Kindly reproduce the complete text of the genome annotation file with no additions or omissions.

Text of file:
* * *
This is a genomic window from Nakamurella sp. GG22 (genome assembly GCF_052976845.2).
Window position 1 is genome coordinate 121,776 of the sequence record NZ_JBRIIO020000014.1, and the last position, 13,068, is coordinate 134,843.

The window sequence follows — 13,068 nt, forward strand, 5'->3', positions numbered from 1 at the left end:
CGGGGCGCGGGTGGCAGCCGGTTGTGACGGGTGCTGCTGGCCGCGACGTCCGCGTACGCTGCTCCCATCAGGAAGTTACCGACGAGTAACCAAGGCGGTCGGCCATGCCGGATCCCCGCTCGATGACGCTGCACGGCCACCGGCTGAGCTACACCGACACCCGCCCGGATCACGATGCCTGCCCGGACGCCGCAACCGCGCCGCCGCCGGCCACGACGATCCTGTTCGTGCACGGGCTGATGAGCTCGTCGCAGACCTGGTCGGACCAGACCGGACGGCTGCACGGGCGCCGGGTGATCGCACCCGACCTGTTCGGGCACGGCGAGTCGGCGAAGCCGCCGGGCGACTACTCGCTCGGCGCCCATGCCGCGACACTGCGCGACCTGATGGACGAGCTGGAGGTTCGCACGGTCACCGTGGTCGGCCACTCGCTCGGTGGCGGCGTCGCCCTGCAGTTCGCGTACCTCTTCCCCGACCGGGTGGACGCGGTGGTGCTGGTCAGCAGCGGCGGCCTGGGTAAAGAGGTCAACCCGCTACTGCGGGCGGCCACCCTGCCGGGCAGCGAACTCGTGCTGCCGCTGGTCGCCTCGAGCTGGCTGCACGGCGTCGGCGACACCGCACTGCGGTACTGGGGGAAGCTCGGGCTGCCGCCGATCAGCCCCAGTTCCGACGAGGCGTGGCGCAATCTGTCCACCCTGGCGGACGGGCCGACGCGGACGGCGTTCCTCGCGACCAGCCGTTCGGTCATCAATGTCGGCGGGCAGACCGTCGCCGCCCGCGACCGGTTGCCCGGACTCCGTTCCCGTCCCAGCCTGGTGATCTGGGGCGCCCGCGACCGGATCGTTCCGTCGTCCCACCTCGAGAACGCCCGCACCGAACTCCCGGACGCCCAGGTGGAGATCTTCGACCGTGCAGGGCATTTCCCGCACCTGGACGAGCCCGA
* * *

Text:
This is a genomic window from Nakamurella sp. GG22 (genome assembly GCF_052976845.2).
Window position 1 is genome coordinate 121,776 of the sequence record NZ_JBRIIO020000014.1, and the last position, 13,068, is coordinate 134,843.

The window sequence follows — 13,068 nt, forward strand, 5'->3', positions numbered from 1 at the left end:
CGGGGCGCGGGTGGCAGCCGGTTGTGACGGGTGCTGCTGGCCGCGACGTCCGCGTACGCTGCTCCCATCAGGAAGTTACCGACGAGTAACCAAGGCGGTCGGCCATGCCGGATCCCCGCTCGATGACGCTGCACGGCCACCGGCTGAGCTACACCGACACCCGCCCGGATCACGATGCCTGCCCGGACGCCGCAACCGCGCCGCCGCCGGCCACGACGATCCTGTTCGTGCACGGGCTGATGAGCTCGTCGCAGACCTGGTCGGACCAGACCGGACGGCTGCACGGGCGCCGGGTGATCGCACCCGACCTGTTCGGGCACGGCGAGTCGGCGAAGCCGCCGGGCGACTACTCGCTCGGCGCCCATGCCGCGACACTGCGCGACCTGATGGACGAGCTGGAGGTTCGCACGGTCACCGTGGTCGGCCACTCGCTCGGTGGCGGCGTCGCCCTGCAGTTCGCGTACCTCTTCCCCGACCGGGTGGACGCGGTGGTGCTGGTCAGCAGCGGCGGCCTGGGTAAAGAGGTCAACCCGCTACTGCGGGCGGCCACCCTGCCGGGCAGCGAACTCGTGCTGCCGCTGGTCGCCTCGAGCTGGCTGCACGGCGTCGGCGACACCGCACTGCGGTACTGGGGGAAGCTCGGGCTGCCGCCGATCAGCCCCAGTTCCGACGAGGCGTGGCGCAATCTGTCCACCCTGGCGGACGGGCCGACGCGGACGGCGTTCCTCGCGACCAGCCGTTCGGTCATCAATGTCGGCGGGCAGACCGTCGCCGCCCGCGACCGGTTGCCCGGACTCCGTTCCCGTCCCAGCCTGGTGATCTGGGGCGCCCGCGACCGGATCGTTCCGTCGTCCCACCTCGAGAACGCCCGCACCGAACTCCCGGACGCCCAGGTGGAGATCTTCGACCGTGCAGGGCATTTCCCGCACCTGGACGAGCCCGA